Deverne worked with Carlu for a few years before going it alone. One of his teachers had impressed upon his students that all true art was born of architecture. 'Back in the days of the Assyrians, Greeks and Romans, people didn't have little paintings they hung, carried around and sold. Buildings were the natural support for art,' he says. 'That excited us. When you are young you get carried away by the idea you are meant to create grand things.'

He could not have chosen a better time; France had been badly hit by war and everything was needed, from housing to hospitals. It was decreed that one per cent of any public construction budget be set aside for art, and Deverne took full advantage, he says, 'knocking on architects' doors'. He received his first major commission, two murals for the French finance ministry, in 1957, and then worked non-stop until the mid-1980s.  In 1983, the Académie d'Architecture awarded him a silver medal for visual arts.

Deverne generally prefers the company of architects to artists. He would not have minded being one himself, though the requirements of the profession put him off. 'They are total athletes. You have to be a technician, an organiser, a leader, a team player. Then you have to sell yourself, smile at everyone, and say the opposite of what you believe.' Nonetheless, he thinks like an architect, and his work method is almost exactly the same. In his peak years, he directed a studio with up to ten assistants who built models and drafted plans. He subcontracted technical tasks such as steel-cutting or enamel work to specialised artisans. And he oversaw the installation of his pieces at building sites.

Some of Deverne's monumental creations have taken as long as buildings to go up. His most important commission was Les Miroirs at La Défense, which he claims is the largest mosaic structure in the world, at some 2,500 sq m. His studio worked for more than two and a half years to realise it, from the models through to the technical drawings and finally the construction itself, upon which ten mosaicists laboured for a year.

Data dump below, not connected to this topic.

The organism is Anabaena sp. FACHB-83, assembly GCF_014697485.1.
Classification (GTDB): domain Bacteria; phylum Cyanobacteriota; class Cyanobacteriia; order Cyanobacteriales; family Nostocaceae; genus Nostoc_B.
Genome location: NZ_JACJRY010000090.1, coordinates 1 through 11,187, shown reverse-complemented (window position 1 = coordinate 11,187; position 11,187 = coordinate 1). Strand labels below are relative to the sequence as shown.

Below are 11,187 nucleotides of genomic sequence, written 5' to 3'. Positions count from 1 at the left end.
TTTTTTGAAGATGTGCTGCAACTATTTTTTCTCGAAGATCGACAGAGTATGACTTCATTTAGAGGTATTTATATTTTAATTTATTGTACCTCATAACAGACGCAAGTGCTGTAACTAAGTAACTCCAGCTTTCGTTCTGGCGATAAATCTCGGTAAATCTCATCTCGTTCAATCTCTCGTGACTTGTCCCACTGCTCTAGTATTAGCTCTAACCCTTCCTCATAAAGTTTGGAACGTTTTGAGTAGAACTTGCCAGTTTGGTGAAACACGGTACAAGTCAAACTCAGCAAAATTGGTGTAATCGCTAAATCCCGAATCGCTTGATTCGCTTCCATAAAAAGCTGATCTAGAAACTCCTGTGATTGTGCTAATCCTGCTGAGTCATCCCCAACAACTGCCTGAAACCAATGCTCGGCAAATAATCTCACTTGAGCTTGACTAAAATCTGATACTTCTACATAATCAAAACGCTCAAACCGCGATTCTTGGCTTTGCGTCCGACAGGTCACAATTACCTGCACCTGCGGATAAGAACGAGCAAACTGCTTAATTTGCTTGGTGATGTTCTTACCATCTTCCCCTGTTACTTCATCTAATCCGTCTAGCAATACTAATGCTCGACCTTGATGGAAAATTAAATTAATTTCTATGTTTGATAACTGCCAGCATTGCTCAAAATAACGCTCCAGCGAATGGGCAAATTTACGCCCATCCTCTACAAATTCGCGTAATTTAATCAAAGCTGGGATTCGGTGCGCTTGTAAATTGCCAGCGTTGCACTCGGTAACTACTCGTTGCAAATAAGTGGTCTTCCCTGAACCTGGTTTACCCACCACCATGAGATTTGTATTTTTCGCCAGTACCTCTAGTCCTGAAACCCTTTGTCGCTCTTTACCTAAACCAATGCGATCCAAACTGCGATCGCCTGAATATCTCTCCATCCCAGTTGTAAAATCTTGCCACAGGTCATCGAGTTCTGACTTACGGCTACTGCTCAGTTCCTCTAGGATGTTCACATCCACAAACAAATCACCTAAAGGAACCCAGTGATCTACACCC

The art world is now rediscovering Deverne. In the winter of 2006, the Musée Carnavalet, devoted to the history of Paris, hosted an exhibition of his sculptures, reliefs and models, called 'Tensions et Vibrations dans  la Ville' - Deverne's first solo show in  a museum. Bruno Quantin, a spokesman for the museum, says, 'He always created work of the highest quality, and with such great precision that it will remain  a reference for the era.'

More recently, a private gallery - the RCM Galerie, steps from the Musée d'Orsay - started representing Deverne for the first time. It is run by the American dealer Robert Murphy, who first became aware of Deverne's work at the Musée Carnavalet, then saw a monumental brass door of his at an exhibition outside Paris. 'I thought it was amazing,' says Murphy. 'So I tracked him down.' He has since sold several Deverne artworks from the 1960s and 1970s, and [from December 2010 to January 2011, he hosted] a solo show of the artist's post-war sculptures and reliefs.

Sadly much of Deverne's work his been destroyed over the years. Many of his built works have disappeared, victims of new construction or changing fashions. And many of his smaller sculptures and reliefs - displayed or stored in his own home in Montmorency, outside Paris (featured in W*142) - were destroyed in the fire that also tragically claimed his life.

Above all, Deverne was a man who lived for his art. Says Murphy (also a personal friend of the artist): 'He rose at dawn and worked until 8pm, soon after which he would retire for the evening. There was no TV in his house - too distracting. No portable phone; no email. Creative work was all that mattered.'